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Article
February 1927

THE ACOUSTICS OF THE BRONCHIAL BREATH SOUNDS: APPLICATION TO PHENOMENA OF AUSCULTATION AS HEARD IN LOBAR PNEUMONIA

Author Affiliations

MINNEAPOLIS

From the Department of Medicine, University of Minnesota Medical School.

Arch Intern Med (Chic). 1927;39(2):286-302. doi:10.1001/archinte.1927.00130020125010
Abstract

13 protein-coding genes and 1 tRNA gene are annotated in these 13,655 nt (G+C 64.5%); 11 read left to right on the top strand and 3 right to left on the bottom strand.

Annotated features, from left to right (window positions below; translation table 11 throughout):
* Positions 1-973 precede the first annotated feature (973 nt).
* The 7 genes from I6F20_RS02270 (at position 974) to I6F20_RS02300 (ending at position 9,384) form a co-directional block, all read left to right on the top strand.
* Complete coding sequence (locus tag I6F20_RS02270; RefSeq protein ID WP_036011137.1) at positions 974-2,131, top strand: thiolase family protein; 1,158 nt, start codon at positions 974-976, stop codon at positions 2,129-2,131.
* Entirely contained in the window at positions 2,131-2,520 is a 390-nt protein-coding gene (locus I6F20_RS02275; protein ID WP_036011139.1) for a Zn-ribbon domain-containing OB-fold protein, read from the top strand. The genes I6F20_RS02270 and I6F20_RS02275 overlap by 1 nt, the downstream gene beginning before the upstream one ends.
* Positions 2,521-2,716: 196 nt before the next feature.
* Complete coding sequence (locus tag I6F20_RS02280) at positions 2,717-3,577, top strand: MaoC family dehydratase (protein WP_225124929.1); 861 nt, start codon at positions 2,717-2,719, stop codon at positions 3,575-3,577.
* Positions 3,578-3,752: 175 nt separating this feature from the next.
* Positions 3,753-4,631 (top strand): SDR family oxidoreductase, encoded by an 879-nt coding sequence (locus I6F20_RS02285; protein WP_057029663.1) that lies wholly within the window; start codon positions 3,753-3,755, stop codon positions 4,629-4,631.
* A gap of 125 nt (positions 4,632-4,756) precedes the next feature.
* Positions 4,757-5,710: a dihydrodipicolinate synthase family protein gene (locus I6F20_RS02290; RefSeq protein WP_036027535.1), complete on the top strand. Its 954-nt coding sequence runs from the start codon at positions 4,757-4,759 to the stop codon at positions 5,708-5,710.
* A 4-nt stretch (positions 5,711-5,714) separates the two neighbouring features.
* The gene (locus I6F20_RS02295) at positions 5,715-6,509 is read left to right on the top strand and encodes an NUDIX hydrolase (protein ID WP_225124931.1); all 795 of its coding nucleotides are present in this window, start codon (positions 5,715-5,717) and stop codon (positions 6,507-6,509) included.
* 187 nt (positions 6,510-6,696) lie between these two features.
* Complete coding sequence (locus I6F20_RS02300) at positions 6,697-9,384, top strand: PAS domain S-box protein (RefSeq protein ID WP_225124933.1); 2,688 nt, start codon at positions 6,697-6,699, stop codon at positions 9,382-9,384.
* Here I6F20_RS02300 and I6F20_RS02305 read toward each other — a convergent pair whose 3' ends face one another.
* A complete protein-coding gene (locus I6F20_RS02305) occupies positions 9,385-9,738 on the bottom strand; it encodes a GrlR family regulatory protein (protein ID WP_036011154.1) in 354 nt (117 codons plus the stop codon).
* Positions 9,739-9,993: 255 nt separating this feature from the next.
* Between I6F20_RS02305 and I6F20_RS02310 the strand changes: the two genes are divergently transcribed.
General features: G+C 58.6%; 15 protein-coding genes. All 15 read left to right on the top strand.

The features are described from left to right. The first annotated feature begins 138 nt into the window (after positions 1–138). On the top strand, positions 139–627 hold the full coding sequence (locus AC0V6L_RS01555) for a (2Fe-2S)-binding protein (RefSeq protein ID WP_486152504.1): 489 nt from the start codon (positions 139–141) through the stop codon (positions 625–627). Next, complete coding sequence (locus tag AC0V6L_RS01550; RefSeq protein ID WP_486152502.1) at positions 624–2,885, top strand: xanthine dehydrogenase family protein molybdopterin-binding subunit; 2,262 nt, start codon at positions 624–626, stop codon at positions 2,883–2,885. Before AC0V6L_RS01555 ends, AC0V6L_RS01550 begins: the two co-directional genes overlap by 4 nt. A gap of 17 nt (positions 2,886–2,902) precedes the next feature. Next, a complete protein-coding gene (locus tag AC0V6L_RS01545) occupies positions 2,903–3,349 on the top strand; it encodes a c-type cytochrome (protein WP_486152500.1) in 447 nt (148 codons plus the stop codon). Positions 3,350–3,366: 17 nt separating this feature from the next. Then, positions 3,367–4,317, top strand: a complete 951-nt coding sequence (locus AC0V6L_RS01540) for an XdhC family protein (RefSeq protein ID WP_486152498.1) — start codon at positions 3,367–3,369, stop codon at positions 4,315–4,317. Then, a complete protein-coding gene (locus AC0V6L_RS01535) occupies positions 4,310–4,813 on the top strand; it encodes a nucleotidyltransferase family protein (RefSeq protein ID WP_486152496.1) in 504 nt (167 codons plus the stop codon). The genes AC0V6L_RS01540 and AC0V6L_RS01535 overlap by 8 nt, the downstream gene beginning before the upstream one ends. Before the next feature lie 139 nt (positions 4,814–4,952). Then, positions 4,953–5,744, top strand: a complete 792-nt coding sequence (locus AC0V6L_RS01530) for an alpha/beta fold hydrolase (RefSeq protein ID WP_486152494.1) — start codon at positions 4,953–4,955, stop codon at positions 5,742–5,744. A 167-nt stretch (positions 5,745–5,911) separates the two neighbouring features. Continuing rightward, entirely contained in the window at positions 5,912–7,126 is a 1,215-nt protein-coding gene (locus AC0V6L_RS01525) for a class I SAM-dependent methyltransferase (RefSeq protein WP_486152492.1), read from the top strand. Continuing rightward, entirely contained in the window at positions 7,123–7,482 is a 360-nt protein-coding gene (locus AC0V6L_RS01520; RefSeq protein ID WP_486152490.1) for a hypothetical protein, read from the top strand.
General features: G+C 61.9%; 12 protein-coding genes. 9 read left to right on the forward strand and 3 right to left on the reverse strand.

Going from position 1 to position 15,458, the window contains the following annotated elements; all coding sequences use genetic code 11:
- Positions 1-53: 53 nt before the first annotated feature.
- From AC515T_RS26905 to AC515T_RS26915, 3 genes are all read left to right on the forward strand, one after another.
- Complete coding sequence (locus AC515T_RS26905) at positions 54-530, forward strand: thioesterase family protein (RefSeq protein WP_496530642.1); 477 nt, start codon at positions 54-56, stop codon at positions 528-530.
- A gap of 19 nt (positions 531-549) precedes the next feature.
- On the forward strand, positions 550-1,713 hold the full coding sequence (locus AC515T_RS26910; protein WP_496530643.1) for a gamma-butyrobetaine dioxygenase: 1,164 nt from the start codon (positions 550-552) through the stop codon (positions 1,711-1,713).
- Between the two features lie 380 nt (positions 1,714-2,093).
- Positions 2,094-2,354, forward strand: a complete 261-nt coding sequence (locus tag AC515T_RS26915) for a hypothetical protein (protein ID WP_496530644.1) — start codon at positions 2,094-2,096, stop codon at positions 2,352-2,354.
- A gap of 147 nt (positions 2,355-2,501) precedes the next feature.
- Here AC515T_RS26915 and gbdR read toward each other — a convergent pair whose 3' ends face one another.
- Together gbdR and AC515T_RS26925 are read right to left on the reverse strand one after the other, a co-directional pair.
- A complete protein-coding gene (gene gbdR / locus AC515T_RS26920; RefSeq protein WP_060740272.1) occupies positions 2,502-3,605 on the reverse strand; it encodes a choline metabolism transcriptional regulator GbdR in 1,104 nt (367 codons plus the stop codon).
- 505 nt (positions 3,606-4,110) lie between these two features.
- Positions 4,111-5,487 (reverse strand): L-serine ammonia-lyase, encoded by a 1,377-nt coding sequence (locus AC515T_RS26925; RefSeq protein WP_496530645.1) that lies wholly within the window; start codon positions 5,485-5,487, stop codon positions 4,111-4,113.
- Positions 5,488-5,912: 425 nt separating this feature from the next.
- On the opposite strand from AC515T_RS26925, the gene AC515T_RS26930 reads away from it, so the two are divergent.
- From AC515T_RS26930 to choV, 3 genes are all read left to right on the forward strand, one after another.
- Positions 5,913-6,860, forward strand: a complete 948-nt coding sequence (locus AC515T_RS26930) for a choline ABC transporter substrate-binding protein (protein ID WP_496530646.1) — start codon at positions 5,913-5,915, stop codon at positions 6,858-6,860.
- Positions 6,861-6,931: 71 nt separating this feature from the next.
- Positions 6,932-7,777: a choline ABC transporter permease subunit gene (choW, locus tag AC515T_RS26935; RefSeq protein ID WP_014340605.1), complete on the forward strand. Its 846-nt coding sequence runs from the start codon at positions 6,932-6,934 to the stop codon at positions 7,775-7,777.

It is usually taught that the typical signs of lobar pneumonia are bronchial breathing, bronchophony and increased tactile fremitus, but the onset of a lobar pneumonia is rarely associated with bronchial breath sounds, bronchophony and increased tactile fremitus, the classical signs of a lobar pneumonia as obtained by auscultation. The inspiratory breath sounds are usually vesicular in quality but much reduced in intensity or entirely absent at first. They not only are faint but also sound as if they came from a greater distance than normally. The expiratory breath sound may be fainter than the normal or slightly increased in intensity and duration. At this time not only is there no bronchophony present, but the transmission of the spoken voice may be much reduced and the tactile fremitus may be absent or reduced in intensity over the area of pneumonia. This period of faint and distant vesicular breath sounds may

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